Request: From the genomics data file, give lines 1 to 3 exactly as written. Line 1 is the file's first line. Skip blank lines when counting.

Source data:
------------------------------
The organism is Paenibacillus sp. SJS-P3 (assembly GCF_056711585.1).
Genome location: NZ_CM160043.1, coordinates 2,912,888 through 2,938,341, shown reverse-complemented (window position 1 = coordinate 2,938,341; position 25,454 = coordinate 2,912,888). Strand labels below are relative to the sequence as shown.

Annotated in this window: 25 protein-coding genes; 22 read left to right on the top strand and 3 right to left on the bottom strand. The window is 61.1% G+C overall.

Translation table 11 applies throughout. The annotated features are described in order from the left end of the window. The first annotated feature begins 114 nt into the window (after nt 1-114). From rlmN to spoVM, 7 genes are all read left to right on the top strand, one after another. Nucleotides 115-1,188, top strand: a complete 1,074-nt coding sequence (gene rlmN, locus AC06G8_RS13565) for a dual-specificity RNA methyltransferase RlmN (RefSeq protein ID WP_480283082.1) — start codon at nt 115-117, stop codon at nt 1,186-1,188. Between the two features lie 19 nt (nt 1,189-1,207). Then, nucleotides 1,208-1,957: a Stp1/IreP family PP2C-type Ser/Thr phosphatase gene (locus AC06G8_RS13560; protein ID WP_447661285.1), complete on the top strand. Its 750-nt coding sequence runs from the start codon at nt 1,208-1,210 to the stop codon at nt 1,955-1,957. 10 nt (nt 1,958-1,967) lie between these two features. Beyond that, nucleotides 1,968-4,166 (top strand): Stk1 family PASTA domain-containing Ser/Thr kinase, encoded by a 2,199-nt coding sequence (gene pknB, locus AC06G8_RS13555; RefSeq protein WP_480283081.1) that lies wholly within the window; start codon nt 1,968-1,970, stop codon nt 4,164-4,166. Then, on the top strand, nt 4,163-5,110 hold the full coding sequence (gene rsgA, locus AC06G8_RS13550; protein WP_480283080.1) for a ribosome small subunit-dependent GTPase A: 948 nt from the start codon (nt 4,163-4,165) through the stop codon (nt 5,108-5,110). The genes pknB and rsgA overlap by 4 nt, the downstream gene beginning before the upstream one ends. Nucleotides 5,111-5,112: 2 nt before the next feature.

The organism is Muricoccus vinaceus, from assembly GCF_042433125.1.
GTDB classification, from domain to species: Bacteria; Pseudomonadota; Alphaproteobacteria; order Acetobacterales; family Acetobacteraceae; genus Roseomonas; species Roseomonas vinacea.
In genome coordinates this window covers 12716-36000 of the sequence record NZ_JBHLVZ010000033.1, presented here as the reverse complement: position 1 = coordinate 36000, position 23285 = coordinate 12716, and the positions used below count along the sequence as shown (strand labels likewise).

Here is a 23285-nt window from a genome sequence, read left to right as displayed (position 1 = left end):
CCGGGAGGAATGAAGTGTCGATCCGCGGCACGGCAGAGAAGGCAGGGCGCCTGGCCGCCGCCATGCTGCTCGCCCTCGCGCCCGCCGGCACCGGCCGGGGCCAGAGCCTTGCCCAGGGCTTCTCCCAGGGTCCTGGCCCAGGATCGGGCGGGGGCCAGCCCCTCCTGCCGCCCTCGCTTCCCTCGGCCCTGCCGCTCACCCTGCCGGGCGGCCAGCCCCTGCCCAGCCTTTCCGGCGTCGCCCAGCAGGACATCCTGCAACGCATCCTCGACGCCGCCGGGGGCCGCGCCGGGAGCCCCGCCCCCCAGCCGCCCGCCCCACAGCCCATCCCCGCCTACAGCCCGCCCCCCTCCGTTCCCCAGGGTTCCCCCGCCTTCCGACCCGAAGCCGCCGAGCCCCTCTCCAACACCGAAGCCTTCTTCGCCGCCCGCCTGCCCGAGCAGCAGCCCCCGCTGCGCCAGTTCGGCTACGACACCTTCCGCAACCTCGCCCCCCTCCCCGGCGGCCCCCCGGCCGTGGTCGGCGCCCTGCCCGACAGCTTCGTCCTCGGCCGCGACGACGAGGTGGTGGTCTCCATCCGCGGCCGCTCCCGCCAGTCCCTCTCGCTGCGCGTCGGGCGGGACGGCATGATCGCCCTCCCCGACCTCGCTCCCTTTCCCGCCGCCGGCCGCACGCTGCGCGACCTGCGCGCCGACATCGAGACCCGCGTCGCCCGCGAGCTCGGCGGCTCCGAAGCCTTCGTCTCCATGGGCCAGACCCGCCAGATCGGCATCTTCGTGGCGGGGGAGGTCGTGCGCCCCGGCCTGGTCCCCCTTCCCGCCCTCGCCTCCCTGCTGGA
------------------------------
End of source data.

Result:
The organism is Paenibacillus sp. SJS-P3 (assembly GCF_056711585.1).
Genome location: NZ_CM160043.1, coordinates 2,912,888 through 2,938,341, shown reverse-complemented (window position 1 = coordinate 2,938,341; position 25,454 = coordinate 2,912,888). Strand labels below are relative to the sequence as shown.

Annotated in this window: 25 protein-coding genes; 22 read left to right on the top strand and 3 right to left on the bottom strand. The window is 61.1% G+C overall.